Thursday, September 19, 2013

Day 14 Off to Mishualli

We left for Mishualli after breakfast, which is about 1.5 hrs from Puyo by Taxi (cost us $55 for anyone planing to follow the same route). The road was nicely paved and in very good condition, but it snakes around and over many hills, so it is like a roller coaster ride. When we arrived the taxi driver did not know where the hotel was so we stopped in the town center where he asked for directions. During this time the mischievous monkeys that live in the town plaza stole a water bottle from a man walking by, they opened it and tried to drink. To their surprise the bottle was empty, so they dropped it and allowed the guy to take it back.

We stayed at the lovely Banana Lodge, which is just a 5-10 minute walk out of the town center or a $1 taxi. It is located right on the river and had the best/fastest internet we experienced in the entire country.

We had lunch at a restaurant just off the main square and for a couple bucks each, we had the set lunch. This included the best soup we had on our entire trip and then a plate of fish, rice, salad, beans, and fried plantain. It was delish! While we were eating a storm came to town and brought with it torrential rain. We tried to walk around and explored, but the rain was just too much and we were entirely soaked. We ended up spending the rest of the day just relaxing at the lodge until the rain went away.

For dinner we walked all the way to the other side of town, over a sketchy suspension bridge, to the El Jardin restaurant. Yes, that is the same name as the place we stayed in Puyo and this restaurant is owned by the same people. The grounds of the restaurant were superb. It contained a very well manicured garden with koi ponds/rivers running through the property. One of the koi we spotted was HUGE. Say 2-2.5 ft long and nearly 1ft in diameter! The food was as well prepared (if not better) and tasty as the main El Jardin in Puyo. I had the shrimp with pasta, which came in a creamy pink sauce, and tiramisu for desert.

Wednesday, September 18, 2013

Day 13 Puyo and Paseo de Los Monos

After breakfast we took a taxi to the road that Museo Ethnographica Huaorani was supposed to be on. After asking a local, we found the building, but now it is only the Huaorani organization offices. I guess the museum no longer exists. This was sad as it seemed like it would have been a good learning experience according to Lonely Planet.

So to occupy some time, we went to the Waorani shop in town to buy some nice items handcrafted by the Huaorani tribe (with the proceeds going to them). The shop was filled with really nice jewelry, bags, and other items; all of which was really reasonably priced.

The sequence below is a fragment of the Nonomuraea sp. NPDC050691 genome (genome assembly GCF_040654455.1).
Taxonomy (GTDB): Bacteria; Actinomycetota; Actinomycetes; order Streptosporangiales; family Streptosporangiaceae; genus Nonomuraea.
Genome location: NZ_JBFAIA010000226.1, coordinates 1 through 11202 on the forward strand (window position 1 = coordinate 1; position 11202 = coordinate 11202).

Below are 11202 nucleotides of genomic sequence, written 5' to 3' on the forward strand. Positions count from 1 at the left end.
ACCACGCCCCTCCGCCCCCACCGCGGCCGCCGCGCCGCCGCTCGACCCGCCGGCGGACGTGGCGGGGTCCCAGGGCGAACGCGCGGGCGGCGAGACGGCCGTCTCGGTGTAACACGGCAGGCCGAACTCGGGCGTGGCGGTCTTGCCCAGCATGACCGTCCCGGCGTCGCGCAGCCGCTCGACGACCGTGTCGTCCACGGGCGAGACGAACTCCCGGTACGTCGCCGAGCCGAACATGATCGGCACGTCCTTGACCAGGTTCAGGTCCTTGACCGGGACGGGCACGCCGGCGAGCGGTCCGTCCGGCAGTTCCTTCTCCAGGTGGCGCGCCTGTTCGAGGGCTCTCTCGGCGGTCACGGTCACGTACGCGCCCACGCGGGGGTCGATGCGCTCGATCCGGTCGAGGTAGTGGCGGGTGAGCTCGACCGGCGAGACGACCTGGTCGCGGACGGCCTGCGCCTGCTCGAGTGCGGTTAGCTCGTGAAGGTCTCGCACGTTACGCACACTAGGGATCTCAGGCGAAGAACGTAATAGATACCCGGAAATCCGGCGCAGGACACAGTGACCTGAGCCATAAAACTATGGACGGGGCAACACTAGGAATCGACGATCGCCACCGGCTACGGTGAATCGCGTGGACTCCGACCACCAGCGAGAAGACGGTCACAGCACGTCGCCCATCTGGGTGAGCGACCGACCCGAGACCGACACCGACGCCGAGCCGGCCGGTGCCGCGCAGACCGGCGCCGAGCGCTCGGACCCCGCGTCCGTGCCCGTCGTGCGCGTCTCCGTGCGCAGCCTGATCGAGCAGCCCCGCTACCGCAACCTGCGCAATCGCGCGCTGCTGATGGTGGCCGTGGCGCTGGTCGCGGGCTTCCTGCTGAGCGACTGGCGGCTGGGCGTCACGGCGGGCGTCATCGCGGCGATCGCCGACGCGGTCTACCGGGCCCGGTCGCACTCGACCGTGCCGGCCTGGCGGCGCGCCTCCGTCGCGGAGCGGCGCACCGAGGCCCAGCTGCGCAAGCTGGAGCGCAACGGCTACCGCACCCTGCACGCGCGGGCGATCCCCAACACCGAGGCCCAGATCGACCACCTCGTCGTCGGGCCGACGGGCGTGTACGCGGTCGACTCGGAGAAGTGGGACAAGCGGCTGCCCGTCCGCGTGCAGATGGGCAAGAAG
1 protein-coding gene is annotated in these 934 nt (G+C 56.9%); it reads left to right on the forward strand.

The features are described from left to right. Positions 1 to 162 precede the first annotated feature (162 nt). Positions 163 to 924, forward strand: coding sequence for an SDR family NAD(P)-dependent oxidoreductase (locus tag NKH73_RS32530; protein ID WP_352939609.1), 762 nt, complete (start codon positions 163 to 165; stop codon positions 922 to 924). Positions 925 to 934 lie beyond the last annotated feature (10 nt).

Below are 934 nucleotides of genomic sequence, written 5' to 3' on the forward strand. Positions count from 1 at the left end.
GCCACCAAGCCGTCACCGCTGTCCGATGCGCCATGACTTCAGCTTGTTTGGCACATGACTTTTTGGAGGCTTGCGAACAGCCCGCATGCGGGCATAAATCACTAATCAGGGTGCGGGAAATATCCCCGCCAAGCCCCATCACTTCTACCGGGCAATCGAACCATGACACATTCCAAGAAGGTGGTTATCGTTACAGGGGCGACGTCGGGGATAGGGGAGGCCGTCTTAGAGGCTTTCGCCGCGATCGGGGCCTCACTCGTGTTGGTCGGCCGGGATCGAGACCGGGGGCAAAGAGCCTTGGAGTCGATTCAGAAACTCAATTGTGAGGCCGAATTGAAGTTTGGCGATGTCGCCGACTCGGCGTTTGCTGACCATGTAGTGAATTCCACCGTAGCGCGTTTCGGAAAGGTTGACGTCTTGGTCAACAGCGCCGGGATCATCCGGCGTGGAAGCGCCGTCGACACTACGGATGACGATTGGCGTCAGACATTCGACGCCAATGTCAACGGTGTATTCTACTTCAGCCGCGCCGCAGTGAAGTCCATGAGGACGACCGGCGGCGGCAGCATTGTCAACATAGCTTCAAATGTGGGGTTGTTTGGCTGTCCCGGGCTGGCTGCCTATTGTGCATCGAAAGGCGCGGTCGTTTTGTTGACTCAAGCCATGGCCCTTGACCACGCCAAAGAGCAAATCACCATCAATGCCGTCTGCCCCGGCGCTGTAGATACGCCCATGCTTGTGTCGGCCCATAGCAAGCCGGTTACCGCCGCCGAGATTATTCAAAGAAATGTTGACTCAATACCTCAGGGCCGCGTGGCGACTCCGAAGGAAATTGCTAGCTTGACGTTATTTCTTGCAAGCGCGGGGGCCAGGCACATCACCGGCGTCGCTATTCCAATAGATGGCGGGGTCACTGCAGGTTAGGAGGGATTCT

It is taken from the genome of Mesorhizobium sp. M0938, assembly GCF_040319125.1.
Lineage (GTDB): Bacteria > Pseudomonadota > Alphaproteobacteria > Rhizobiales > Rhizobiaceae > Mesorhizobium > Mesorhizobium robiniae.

We wandered around town waiting for lunch time, then had lunch at a little Chifa, which is a Chinese food restaurant here, but with an Ecuadorean flare. We had some pretty good stir fried rice with shrimp and, unexpectedly, chicken and, of course, French fries, which seems to come with every meal in this country.

After that we grabbed a cab to Paseo de Los monos. I believe this reserve has had to undergo several changes recently due to new government regulations and most of the animals are now in large fenced areas and we are not allowed to touch them. In the past, I believe that the monkeys were free roaming and would climb all over you when you entered the reserve. We only saw three monkeys free to roam and two of them seemed like major trouble makers and at one point we really thought they were going to attack us. To make the whole experience even a bit more adventurous, the guy working there at the moment didn't speak English and all Dylan could make out was "beware of snakes on the trail"! So here we were wandering around the jungle without a guide after being told to look out for snakes and we had two scary, seemingly angry monkeys chasing after us! I think we were both terrified. Haha. 

The monkeys are in this sanctuary either because they are injured or too domesticated to return to the wild. They were rescued from the animal trade or the like. Besides the monkeys, there were at least 2 coatis, which I had not seen that close before. Boy are they cute! 

We had to walk half the way back to town (read LONG walk!) before we could get a taxi to stop for us. I think the guy who did stop had pulled out of a bar just down the road from us, but if he was drunk, I couldn't tell.

We once again had dinner at our hotel, El Jardin, after trying to eat at the hotel next door and finding the place empty with all the lights off (they did turn them on for us), but they had no beer or bottled water so luckily that was a good enough reason for us to leave. 

The dinner at our hotel was once again amazing. We split a papas de locras soup that is made from potato, cheese (queso fresco), and avocado that was light and had a perfect mix of herbs as seasoning. We also split a Greek salad and a vegetable casserole with oven-crisped cheese on top.

We ended the evening in the Japanese wooden hot tub (ofuro) with a large bottle of beer. Ah relaxation!

Tuesday, September 17, 2013

Day 12 The Oriente, Finally!

Today we had an amazing pancake breakfast at our hotel! Finally not eggs!

Our first stop for the morning was to the hot springs near the hotel called Las Piscinas de La Virgen. They were only $2/pp. They had a hot pool (118 Deg F), a warm pool, and a cold one. We were the only obvious tourists there which was pretty cool. It almost seemed like a seniors water aerobic class as the vast majority of people there were elderly and using the pool to swim and do other exercises. 

After relaxing for a bit at the hot springs, we changed and then walked around town to do some shopping. We found some very nice leather worked goods and some handmade pulled taffy which is the candy of choice in Banos. Also, there was a lot of amazing graffiti in Banos.